From the moment you woke up this morning to the moment you’re reading this piece, you’ve been through tens, maybe hundreds of translations. Not one ever stood out. This is because you are used to them. For example, your phone screen is translated into English from a source language, so you don’t feel the effort when you hit the snooze button every morning. But we know you still do.
You plug in the coffee machine and use it by pressing “on” or “start”, even though the guy who placed the button there is probably from Japan. The same goes for your television, which has an English menu even though it came all the way from South Korea.
Translations make the world go round, they unite people. Yet many voices say translations will be done without humans one day. Whether we’re talking about your 70-inch TV user manual, the brochure guide from the you-know-what furniture company or the sandwich maker menu, translations will supposedly become exclusively AI-generated any day now.
What is this artificial intelligence?!
For most of us, artificial intelligence is more of a movie subject rather than a real-life thing. Even though we use it every single day, as we do with translations, we don’t really know much about it. To put it simply, AI is that tool which makes our lives easier without us even knowing about it, being actively present in basically all aspects of daily life.
Lensa AI, for example, is a photo editing app that can turn your selfie, or any selfie, into an animation using artificial intelligence. If you ever dreamed about turning yourself into a superhero, you may do just that with a few clicks, creating your own comic book cover. Lensa’s idea that was spread across the globe intrigued us: is this what the future translator will look like?
AI and translations
An automated translation system that uses AI can analyse an English text and then generate a translation into Romanian, restoring the context and even conveying the tone and the author’s intentions. This type of system can be really useful in many areas, such as business, tourism, international communication and so on.
The previous paragraph was entirely generated by ChatGPT, an artificial intelligence robot which uses the internet to generate on-demand written content. You can write anything in the chat box and the software will generate the text exactly as instructed. The more concise you are, the better this “virtual lamp genie” can generate your desired text.
Another example is DALL-E. This software transforms into an image any instruction you write in the search box – literally any instruction. No matter what you write, say ‘translator of the future’, you will get an image based on what AI thinks you visually asked for. In our example, we’ve asked the program to make up the image of the translator of the future.
Surprisingly, the machine delivered interesting results, very close to what we have in mind when brainstorming about the translator of the future and the translation business in general. A combo between the power of computer, through the software we are using and some that will come later, and the human decision-making process, the unique tool we use to craft the translation and make sure that the text is fluent, enjoyable, grammatically correct and helpful.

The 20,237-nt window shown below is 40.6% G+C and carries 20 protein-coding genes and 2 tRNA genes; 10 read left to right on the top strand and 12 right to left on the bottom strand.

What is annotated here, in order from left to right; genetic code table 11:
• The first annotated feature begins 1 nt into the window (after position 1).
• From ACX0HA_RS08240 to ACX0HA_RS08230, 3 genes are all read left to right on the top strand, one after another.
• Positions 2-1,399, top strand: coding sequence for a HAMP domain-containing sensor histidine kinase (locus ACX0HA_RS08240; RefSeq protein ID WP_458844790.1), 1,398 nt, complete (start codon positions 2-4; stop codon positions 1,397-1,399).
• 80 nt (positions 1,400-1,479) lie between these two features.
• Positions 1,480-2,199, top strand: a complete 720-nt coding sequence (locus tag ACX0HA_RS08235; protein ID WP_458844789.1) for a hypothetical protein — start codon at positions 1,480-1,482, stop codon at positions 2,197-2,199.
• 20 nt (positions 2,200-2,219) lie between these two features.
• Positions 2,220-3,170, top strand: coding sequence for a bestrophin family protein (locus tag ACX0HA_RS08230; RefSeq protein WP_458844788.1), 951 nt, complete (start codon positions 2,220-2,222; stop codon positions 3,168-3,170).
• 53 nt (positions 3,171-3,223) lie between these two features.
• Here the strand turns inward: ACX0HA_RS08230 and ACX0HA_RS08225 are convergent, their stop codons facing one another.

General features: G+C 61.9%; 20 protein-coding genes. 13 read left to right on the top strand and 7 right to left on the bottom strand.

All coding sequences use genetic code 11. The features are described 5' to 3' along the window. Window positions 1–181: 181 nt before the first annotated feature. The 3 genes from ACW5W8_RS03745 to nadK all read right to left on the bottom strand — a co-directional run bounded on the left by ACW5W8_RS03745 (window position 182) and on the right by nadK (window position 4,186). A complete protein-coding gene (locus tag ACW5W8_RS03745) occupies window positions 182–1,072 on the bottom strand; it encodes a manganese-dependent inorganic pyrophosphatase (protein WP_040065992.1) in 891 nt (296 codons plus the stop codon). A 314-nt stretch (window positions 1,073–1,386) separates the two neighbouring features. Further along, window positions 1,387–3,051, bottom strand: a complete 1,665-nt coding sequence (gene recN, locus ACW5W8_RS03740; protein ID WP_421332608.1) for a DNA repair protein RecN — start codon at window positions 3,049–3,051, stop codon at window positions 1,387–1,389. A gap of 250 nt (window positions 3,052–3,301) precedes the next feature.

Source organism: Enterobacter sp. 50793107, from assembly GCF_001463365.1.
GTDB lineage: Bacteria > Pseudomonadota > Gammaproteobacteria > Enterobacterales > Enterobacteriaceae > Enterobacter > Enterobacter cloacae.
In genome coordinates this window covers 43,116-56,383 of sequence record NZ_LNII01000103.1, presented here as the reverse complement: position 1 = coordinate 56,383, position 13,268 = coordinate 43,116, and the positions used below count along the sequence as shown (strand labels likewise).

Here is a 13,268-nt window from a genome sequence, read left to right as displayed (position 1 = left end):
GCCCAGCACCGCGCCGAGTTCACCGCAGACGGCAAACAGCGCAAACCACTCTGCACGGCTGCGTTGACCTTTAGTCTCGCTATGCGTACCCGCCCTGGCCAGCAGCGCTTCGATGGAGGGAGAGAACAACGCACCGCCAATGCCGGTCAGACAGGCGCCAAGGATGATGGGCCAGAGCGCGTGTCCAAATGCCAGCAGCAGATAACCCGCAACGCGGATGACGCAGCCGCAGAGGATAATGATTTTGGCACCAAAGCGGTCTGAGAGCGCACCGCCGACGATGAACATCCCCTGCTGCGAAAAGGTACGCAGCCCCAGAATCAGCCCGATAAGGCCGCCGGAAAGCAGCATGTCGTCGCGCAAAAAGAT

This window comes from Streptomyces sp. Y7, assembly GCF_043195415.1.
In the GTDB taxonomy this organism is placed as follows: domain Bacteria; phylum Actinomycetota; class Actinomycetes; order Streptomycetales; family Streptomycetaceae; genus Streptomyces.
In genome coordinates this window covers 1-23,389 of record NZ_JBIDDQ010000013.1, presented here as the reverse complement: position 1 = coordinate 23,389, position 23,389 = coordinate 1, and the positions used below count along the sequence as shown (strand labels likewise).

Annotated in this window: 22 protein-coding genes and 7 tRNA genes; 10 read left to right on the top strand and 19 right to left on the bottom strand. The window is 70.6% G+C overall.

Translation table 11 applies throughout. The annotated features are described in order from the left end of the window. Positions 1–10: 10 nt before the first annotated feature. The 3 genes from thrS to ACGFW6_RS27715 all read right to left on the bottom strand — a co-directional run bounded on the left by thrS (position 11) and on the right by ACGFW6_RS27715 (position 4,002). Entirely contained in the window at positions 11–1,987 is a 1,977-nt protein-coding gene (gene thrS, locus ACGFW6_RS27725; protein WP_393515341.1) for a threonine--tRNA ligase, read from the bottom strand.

Is the future of translators uncertain?
The quality of machine learning translations is on the rise. One study made by the people at Translated, a Rome-based company offering language services, shows that based on the current rhythm of development, six years from now, computer-generated or assisted translations will become as good as the ones delivered by top human translators. Experts analyzed the data from 136.000 specialized translators using Matecat, their in-house CAT tool.
„Humans invented the computer, not the other way around, and as far as people stay imperfect, so will their inventions.”
Statistics show that the required time for translations is in constant decline, just like with the computer-assisted type. If the “perfect” translation used to take three seconds, now it takes just two seconds out of the translator’s time. The verdict? The final report says that the betterment of translation times will make the whole process more efficient, not get rid of the human touch required in translations.
Good news for translators
At our agency, we use software on a daily basis which help us translate a large number of words at the same time. Some of our orders sometimes add up to half a million words, which would take weeks, even months to be translated entirely manually. We use both the almighty machine learning, which allows us to translate faster, and also terminology databases and glossaries with millions of words we’ve used for our clients in the past.
No matter how fast a computer can learn to translate, it is human intervention that remains crucial, after all, in delivering a final, imperfect product that is as close to perfection as possible. Humans invented the computer, not the other way around, and as long as people remain imperfect, so are their inventions.
Today’s machines are capable of executing a bunch of things much better than us, humans. They work fast, on-demand, and they never get tired. The key word here is ‘execute’. Computers can’t come up with ideas or products without receiving instructions from a human. Artificial intelligence lacks imagination, so it will never be able to create an ad campaign or write a great movie script. AI has no soul, the element which gives true power to art and creation.
At most, humans and machines can work together to become a hybrid translator, where the machine drives the individual to reach 99% perfection.
The remaining 1% belongs to nature.
— click here for the Romanian version —